Obese people 30% less likely to develop dementia, study finds
Research examined records of almost 2 million people with a median age of 55
Obese middle-aged people are nearly 30 per cent less likely to develop dementia than those of a healthy weight, a study has revealed. Photograph: Anthony Devlin/PA Wire.
Obese middle-aged people are nearly 30 per cent less likely to develop dementia than those of a healthy weight, a study has revealed.
It also found that underweight people of the same age were a third more likely to develop the condition than those who had a healthy body mass index (BMI).
The new research published in the The Lancet Diabetes And Endocrinology journal contradicts findings from previous studies, which suggested that obesity leads to an increased risk of dementia.
Researchers based at the London School of Hygiene and Tropical Medicine and Oxon Epidemiology, also in London, analysed data from the Clinical Practice Research Datalink (CPRD).
The large database - which represents around 9 per cent of the UK population - contains patient information recorded during routine general practice over nearly two decades.
In total the records of 1,958,191 people with a median age of 55 at the start of the study period and a median BMI of 26.5 kg/m2 — just within the range usually classed as overweight — were examined.
They showed that within an average of nine years follow-up, 45,507 people were diagnosed with dementia.
Researchers found that people who were underweight in middle age were 34 per cent more likely to be diagnosed with dementia than those of a healthy weight.
As people’s BMI increased, the risk of dementia reduced, with very obese people - those with a BMI greater than 40kg/m2 — 29 per cent less likely to develop the condition than those in the normal weight range.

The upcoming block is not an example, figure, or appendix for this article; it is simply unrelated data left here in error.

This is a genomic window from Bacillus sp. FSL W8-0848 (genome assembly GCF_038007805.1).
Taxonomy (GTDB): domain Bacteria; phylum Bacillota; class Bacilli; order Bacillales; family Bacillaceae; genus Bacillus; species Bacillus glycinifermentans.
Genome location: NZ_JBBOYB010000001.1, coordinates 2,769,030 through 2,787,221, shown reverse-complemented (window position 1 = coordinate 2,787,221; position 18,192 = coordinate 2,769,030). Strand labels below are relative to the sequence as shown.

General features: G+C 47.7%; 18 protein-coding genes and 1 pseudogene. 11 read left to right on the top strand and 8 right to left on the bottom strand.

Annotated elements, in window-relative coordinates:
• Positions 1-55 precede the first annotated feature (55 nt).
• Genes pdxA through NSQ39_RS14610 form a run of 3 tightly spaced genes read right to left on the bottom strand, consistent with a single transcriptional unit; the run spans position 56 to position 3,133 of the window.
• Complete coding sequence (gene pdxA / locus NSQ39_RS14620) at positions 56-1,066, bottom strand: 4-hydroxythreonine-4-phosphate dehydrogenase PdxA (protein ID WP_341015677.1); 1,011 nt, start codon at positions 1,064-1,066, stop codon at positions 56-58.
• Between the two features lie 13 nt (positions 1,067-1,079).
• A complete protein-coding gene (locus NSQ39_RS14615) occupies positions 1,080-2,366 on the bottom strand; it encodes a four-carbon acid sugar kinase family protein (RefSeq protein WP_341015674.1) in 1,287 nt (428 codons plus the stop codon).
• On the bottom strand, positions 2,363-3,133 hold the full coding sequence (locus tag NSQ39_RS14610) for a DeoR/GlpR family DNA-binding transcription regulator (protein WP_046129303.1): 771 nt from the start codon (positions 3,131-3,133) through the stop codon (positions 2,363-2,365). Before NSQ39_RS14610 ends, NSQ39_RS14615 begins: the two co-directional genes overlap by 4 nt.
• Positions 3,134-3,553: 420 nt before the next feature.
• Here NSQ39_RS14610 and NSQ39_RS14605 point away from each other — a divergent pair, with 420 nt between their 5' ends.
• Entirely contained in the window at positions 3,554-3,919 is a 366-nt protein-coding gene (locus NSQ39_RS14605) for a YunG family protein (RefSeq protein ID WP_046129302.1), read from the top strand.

The association between BMI and dementia risk was not affected by the decade in which the participants were born, or by their age at diagnosis. Adjusting for factors known to increase the risk of dementia, such as alcohol use or smoking, made little difference to the results.
Study author, Professor Stuart Pocock, from the London School of Hygiene and Tropical Medicine, said the results suggested that doctors and the authorities needed to re-think how to best identify those at high risk of dementia.
He continued: “We also need to pay attention to the causes and public health consequences of the link between underweight and increased dementia risk which our research has established.
“However, our results also open up an intriguing new avenue in the search for protective factors for dementia — if we can understand why people with a high BMI have a reduced risk of dementia, it’s possible that further down the line, researchers might be able to use these insights to develop new treatments for dementia.”
Dr Nawab Qizilbash, from Oxon Epidemiology in London, said the reasons why high BMI might be associated with a reduced risk of dementia are not clear.
“If increased weight in mid-life is protective against dementia, the reasons for this inverse association are unclear at present. Many different issues related to diet, exercise, frailty, genetic factors and weight change could play a part,” he said.